The near-Earth space environment includes a radiation field that can be extremely harmful to spacecraft electronics. The solar cells on the power arrays of satellites are especially susceptible to radiation damage, and the solar-cell radiation response strongly affects the full capability of the spacecraft and, ultimately, the mission's lifetime. By understanding the mechanisms that control the radiation response in solar cells, we can develop methods to mitigate the radiation effects and devise more radiation-resistant devices. As a result, mission capability and duration can be enhanced.
For the past two decades, the US Naval Research Laboratory (NRL) has maintained a basic and applied research program to develop a physics-based model to describe space solar-cell radiation response. The result, NRL's Displacement Damage Dose (DDD) methodology for predicting solar-cell degradation, is now becoming the accepted on-orbit performance prediction method. With this method, it is possible to obtain accurate on-orbit performance predictions from a minimum of ground-test data. In addition, solar cells with superior radiation resistance can be realized.
Figure 1.Schematic representation of the radiation environment surrounding the Earth. This environment is dominated by ‘belts’ consisting of a spectrum of electrons and protons that impinge upon the solar cells and degrade their performance.
To understand the performance of a solar cell in the space radiation environment, it is necessary to know how cell degradation depends on the energy of the irradiating particle (since the space environment consists of a spectrum of protons and electrons: see Figure 1). Other degradation modeling methods, in particular the Equivalent Fluence method of the Jet Propulsion Laboratory (JPL),1,2 are based on a large data set from which the energy dependence is empirically determined (see Figure 2 for an example of such a data set). While the Equivalent Fluence method is an accurate prediction tool, it is data intensive and, thus, time consuming and costly. The DDD method, on the other hand, focuses on the primary basic mechanism for solar-cell radiation damage, displacement damage—the displacement of a cell's atom from its regular position upon interaction with incident electrons or protons. Therefore, the method can describe the solar-cell response from only one proton and two electron curves, that is, from the solar-cell data measured as a function of the number of incident protons or electrons per surface area (particle fluence). By quantifying the radiation environment and the solar-cell degradation in terms of DDD, the measured data collapse to a single curve, from which the cell performance in any radiation environment can be predicted (see Figure 3).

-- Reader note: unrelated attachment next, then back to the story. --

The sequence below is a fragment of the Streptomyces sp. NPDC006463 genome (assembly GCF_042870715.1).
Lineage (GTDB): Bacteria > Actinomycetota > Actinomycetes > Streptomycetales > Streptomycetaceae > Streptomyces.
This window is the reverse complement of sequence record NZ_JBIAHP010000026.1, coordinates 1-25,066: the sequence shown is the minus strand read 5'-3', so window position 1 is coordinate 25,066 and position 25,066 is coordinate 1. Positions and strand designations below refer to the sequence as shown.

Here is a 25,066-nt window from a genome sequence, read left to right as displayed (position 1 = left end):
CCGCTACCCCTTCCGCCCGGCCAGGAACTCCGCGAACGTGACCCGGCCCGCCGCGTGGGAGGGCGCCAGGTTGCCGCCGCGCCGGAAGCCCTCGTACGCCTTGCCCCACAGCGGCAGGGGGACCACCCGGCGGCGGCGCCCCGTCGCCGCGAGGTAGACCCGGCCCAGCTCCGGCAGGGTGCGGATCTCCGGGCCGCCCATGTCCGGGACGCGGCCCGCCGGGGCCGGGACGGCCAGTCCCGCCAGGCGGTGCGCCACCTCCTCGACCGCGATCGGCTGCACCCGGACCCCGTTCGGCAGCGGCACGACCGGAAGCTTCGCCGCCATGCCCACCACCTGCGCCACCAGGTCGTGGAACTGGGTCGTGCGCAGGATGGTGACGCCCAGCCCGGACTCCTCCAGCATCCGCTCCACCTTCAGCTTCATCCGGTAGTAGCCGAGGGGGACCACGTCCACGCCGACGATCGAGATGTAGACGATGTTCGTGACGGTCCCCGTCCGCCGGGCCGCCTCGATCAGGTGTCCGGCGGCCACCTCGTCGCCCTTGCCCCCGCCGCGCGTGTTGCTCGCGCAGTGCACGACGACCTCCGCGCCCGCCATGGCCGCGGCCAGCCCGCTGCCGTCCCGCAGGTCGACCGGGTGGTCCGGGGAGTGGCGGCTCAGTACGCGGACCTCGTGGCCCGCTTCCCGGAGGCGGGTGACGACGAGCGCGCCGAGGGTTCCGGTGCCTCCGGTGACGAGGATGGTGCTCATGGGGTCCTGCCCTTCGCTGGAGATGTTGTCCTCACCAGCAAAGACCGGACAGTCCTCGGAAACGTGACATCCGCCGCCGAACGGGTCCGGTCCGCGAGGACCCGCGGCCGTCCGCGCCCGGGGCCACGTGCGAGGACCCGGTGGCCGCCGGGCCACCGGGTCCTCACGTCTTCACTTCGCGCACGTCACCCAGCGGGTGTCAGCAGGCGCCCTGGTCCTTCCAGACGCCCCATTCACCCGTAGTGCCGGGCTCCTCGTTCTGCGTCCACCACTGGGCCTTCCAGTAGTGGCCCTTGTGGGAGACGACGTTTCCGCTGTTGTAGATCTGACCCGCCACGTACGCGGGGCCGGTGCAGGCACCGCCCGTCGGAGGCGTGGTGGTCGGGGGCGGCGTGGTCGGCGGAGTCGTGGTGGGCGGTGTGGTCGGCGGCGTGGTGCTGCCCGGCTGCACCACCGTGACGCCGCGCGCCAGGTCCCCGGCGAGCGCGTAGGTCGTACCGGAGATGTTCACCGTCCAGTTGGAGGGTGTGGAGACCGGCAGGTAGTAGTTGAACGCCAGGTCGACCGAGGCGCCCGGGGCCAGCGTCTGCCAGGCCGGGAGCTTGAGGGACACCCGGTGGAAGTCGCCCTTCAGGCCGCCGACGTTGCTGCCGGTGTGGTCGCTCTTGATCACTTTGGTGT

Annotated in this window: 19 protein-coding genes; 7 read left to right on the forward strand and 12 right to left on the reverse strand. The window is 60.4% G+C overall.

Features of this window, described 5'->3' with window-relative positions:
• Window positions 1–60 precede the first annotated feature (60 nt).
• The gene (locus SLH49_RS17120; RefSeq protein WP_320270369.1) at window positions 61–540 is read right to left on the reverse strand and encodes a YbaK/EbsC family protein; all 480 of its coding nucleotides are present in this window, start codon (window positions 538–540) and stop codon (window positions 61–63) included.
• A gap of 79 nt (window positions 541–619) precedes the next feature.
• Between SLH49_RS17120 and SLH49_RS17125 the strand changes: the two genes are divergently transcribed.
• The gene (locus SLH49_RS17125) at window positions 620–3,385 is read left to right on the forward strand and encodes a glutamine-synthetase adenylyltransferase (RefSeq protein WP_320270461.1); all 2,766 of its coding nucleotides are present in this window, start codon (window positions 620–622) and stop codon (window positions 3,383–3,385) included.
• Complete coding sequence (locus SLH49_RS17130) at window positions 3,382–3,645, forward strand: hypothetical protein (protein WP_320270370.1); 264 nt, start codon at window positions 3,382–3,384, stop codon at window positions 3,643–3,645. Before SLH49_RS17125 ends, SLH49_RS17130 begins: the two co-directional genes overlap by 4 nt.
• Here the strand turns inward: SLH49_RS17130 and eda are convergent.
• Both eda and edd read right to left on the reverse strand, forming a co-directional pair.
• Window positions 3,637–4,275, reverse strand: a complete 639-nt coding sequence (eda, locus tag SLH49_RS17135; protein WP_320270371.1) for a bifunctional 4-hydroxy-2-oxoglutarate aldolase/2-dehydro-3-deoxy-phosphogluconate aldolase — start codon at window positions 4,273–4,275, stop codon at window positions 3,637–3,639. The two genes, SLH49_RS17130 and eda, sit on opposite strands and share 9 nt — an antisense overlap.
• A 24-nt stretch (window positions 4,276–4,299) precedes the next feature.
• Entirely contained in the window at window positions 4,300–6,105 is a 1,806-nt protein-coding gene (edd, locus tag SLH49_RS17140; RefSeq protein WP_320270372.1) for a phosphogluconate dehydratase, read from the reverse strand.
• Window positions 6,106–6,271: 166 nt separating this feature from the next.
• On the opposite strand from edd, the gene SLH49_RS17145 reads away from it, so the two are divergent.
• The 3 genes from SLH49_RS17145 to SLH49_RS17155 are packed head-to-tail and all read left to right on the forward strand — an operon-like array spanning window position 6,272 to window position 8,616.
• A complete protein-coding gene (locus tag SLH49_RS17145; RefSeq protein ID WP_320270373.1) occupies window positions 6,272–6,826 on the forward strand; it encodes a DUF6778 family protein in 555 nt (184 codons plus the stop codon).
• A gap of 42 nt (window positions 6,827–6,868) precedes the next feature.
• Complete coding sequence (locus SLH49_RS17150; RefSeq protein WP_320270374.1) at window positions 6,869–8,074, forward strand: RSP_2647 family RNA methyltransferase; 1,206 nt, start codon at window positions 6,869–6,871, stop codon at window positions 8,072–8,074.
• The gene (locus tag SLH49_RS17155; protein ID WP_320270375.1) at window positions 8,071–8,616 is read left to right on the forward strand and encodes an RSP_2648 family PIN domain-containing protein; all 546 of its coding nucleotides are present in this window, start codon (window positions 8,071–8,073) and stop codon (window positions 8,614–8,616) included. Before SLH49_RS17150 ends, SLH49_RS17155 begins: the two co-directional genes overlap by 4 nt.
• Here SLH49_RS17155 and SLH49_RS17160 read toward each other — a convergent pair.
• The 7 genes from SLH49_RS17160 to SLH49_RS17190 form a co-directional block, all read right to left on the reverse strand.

Measured degradation of a single junction gallium arsenide (GaAs) solar cell under proton, electron,2
and neutron irradiation.3
These data can be used to empirically determine the energy dependence of the solar-cell degradation thereby enabling on-orbit performance prediction. Pmax
: Maximum power.
Solar-cell degradation data from Figure 2
plotted as a function of displacement damage dose. When plotted as a function of this dose, the data corresponding to particles of various energies collapse to a single curve.
The fundamental advancement from the NRL research is the introduction of the concept of non-ionizing energy loss (NIEL), which gives the rate at which energy from the irradiating particle is transferred to displacement damage.4 The NIEL is an analytic quantity that is calculated from first principles for a given material and irradiating particle. The DDD is then given by the product of this quantity with the particle fluence. An example of the calculated NIEL values for particles incident upon gallium arsenide (GaAs) is shown in Figure 4. An advantage of the DDD method is that the energy dependence of the solar-cell degradation is determined analytically, so much fewer empirical data than in the Equivalent Fluence method is required. Furthermore, the DDD method reveals the physics controlling the solar-cell response, and it is the first step in understanding radiation response in terms of basic material properties.
Nonionizing energy loss (NIEL) calculated for protons, electrons, and 1MeV neutrons incident on GaAs.4
Having been validated for the case of solar cells consisting of one semiconductor junction, i.e. a single-junction solar cell, the DDD method has been extended to describe the case of triple-junction solar cells,5 which are currently the state of the art for high-efficiency solar cells. The DDD method has now been implemented in a computer program called SCREAM (Solar Cell Radiation Effects Analysis Models)6 that can be used to predict the performance of a given solar-cell technology in a specific Earth orbit. The SCREAM model is now in the last stage of testing and should be generally available in early 2012. The next step in the model development consists of extending it to other optoelectronic devices, such as optocouplers and focal-plane arrays. Since the radiation response of such devices is controlled by displacement damage effects similar to solar cells, the DDD method is expected to apply to them as well.
Robert J. Walters, Scott Messenger, Cory Cress
US Naval Research Laboratory
Robert Walters received his PhD from University of Maryland Baltimore County in 1994. Since then, he has been an experimental physicist at the Naval Research Laboratory studying advanced photovoltaics. He now heads the Solid State Devices Branch, and his team is internationally recognized as experts in radiation characterization of space photovoltaics.
Maria Gonzalez, Serguei Maximenko
Global Defense Technology & Systems, US Naval Research Laboratory